Economic View

Speaking about commitment to energy-saving initiatives 

What is the current level of awareness in Morocco regarding energy efficiency?

SAID MOULINE: The energy transition is an unwavering Moroccan commitment, notably thanks to objectives set by the kingdom’s higher authorities in 2009, and renewed during the UN Climate Change Conference, held in Marrakech in 2016. These pledges allow for synergies between public entities and the private sector, the latter of which remains the best-positioned actor to invest in renewable energy and energy-efficient solutions. 

Today, the awareness level among Moroccan companies is significant. Major sectors, such as transport, industry and construction, currently employ energy-saving initiatives in their development plans, and have set up simple solutions such as solar roofs or greener mobility. Every new project takes energy efficiency into consideration. This trend is driven by large businesses such as OCP Group, and is made possible through innovative means of financing. A bulk of Morocco’s major banks initiate the financing of green projects, and many subsidies exist to incentivise private actors. A good example is the local bank Crédit Agricole, which contributes to reducing the energy bills and carbon footprints of both big and small farmers by financing innovative solutions, such as heat pumps for irrigation. 

Scientific progress has made the production of renewable energy more affordable, while the increase in global capacity also lowers costs. The government aims to raise its energy efficiency by 20% by 2030; but with energy consumption increasing 8% each year, this is a significant challenge. Nonetheless, a new energy paradigm is being established worldwide, and Morocco is fully committed to it.

How can the uptake of energy-efficient initiatives be accelerated in Morocco and Africa as a whole?

MOULINE: Both public and private economic actors have a part to play in raising the population’s awareness. Mass campaigns on eco-driving or green behaviour can make a significant difference. Hosting professional-specific training is another approach, such as teaching architects and project owners about green building or construction contractors about energy-saving habits. AMEE, for example, set up a thermic regulation framework for the real estate sector, which is slowly but firmly exerting pressure on stakeholders to upgrade their standards, with the state leading the way.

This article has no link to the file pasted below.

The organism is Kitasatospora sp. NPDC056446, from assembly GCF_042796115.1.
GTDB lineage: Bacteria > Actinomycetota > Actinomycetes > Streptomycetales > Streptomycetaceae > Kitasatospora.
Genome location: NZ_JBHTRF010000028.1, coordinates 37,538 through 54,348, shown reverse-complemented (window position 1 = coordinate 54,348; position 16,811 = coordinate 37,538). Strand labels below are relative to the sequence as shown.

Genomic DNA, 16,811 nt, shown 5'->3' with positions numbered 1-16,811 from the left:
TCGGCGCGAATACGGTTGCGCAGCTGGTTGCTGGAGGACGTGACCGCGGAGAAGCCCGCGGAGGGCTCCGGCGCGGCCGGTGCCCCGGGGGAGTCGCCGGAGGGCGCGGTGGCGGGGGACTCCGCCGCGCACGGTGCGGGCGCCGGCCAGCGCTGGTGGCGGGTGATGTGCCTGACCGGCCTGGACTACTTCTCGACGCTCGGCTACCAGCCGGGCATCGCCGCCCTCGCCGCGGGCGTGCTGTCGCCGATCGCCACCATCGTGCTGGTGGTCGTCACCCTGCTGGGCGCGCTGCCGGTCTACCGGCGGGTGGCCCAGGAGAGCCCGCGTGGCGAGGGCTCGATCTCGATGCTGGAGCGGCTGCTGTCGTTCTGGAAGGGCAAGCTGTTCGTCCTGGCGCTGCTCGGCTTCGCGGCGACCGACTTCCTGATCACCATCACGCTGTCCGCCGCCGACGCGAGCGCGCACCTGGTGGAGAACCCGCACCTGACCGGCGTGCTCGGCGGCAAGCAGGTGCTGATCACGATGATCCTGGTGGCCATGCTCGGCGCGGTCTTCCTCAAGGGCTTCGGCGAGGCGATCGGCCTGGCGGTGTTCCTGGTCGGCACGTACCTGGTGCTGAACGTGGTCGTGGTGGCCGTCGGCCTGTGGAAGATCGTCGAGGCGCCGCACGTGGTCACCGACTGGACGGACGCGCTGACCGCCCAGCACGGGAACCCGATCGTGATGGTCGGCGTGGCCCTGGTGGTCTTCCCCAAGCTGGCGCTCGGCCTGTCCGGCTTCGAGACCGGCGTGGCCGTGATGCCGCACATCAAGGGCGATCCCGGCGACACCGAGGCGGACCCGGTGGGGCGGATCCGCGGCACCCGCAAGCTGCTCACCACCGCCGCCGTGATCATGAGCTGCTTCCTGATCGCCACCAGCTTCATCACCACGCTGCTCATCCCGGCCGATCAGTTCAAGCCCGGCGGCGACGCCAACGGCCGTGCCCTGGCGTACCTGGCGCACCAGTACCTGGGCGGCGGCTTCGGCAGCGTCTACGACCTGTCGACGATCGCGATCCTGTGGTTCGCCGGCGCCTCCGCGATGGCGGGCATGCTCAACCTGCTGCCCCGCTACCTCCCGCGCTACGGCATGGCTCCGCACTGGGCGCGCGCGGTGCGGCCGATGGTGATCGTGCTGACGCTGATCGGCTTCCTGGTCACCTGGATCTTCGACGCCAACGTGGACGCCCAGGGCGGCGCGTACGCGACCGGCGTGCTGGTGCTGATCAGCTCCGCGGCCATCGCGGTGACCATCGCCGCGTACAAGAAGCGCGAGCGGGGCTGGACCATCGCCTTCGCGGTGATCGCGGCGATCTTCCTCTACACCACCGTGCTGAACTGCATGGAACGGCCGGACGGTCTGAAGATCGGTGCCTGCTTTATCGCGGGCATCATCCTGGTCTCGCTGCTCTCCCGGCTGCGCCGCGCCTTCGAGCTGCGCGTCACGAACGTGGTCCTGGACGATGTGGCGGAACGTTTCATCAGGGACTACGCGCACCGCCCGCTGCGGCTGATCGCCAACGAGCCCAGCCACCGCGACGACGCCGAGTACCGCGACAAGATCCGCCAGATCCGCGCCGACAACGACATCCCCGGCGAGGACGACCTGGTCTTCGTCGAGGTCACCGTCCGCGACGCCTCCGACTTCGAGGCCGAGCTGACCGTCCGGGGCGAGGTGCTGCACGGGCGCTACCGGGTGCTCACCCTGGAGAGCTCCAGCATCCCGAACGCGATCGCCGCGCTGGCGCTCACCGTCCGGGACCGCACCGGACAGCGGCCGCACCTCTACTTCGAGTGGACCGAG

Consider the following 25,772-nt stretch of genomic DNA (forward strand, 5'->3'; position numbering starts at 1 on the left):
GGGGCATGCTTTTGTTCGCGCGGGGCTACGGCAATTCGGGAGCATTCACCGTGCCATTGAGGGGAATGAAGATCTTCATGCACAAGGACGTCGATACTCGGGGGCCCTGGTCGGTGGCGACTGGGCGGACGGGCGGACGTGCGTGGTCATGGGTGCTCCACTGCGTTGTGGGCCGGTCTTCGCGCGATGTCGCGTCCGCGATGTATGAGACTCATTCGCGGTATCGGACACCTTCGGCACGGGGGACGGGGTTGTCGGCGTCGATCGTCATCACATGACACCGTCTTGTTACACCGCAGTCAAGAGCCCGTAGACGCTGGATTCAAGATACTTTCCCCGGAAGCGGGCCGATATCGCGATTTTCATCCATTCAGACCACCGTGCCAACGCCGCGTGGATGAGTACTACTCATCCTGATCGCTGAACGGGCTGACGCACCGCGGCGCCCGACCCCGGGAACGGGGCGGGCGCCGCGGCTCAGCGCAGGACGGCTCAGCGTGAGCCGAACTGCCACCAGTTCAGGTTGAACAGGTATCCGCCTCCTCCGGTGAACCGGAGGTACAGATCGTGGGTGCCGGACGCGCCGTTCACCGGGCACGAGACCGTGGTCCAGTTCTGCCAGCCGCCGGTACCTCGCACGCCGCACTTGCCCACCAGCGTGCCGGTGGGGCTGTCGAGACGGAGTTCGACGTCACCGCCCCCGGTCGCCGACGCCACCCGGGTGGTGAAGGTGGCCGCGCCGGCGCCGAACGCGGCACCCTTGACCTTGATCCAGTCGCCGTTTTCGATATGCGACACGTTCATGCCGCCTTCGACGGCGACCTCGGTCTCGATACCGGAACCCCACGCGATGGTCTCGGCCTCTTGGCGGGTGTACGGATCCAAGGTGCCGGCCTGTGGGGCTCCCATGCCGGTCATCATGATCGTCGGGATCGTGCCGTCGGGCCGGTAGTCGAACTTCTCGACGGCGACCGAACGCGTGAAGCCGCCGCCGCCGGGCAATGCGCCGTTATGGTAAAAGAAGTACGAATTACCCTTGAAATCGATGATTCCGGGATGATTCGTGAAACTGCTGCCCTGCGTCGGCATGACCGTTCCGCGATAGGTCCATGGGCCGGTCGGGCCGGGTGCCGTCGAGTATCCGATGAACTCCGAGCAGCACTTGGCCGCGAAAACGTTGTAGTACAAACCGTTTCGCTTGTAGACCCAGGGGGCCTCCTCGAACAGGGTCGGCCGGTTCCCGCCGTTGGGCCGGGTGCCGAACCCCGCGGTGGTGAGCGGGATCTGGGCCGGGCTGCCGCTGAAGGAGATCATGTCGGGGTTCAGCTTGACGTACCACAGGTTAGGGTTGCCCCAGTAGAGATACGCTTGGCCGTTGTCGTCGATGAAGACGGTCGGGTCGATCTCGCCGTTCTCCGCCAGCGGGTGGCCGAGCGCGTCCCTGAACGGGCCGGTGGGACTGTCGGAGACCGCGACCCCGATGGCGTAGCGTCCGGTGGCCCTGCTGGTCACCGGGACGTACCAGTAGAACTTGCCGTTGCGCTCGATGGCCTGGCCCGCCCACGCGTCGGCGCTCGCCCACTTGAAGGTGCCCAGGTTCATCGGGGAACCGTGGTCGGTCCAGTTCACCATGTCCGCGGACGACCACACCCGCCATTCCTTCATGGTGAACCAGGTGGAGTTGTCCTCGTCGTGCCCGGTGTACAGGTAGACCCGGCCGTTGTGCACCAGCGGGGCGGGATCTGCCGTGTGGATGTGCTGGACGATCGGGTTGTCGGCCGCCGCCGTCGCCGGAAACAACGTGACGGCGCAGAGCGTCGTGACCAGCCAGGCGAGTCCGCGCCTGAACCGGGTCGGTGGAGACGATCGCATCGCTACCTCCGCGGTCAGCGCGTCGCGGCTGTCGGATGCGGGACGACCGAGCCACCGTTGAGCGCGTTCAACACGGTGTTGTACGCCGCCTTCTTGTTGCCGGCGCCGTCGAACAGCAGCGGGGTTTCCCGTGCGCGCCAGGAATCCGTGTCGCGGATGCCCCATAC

Another key element is water resource management, which is paramount in Morocco. In Marrakech, for instance, several golf courses participated in financing the creation of an environmentally friendly water pump and are now being irrigated with treated waters. To reach as many people as possible on an individual level, we launched the “green mosques plan”, which aims to enhance the energy efficiency of religious buildings across the country, and also serves as a communication channel to raise awareness about ecological behaviours. On a regulatory level, further efforts can be made. The state could stop subsidising butane gas, for example, and promote a greener solution. 

In a continental context, Morocco follows the logic of exchange and cooperation with the rest of Africa towards energy efficiency and sustainable development. With 600 million people that still have no access to electricity in the continent, the gap to fill is significant. However, thanks to technology, considerable leaps can be made regarding energy production and efficiency; however, this must go hand-in-hand with continuous training and awareness-raising actions. Setting up regional training centres, to share energy efficiency tips and ideas on renewables that take both production and consumption aspects into consideration, could be beneficial. 

African countries could also benefit from changing their approach to public-private partnerships. With the right governance framework and transparency measures, they can be very efficient and promote the transfer of technologies. What was achieved by the Moroccan Agency for Solar Energy is a significant success story: one-third of the investment in the Noor solar plants was spent in the national ecosystem, and giants such as Siemens even built a factory in Tangiers to produce wind blades locally.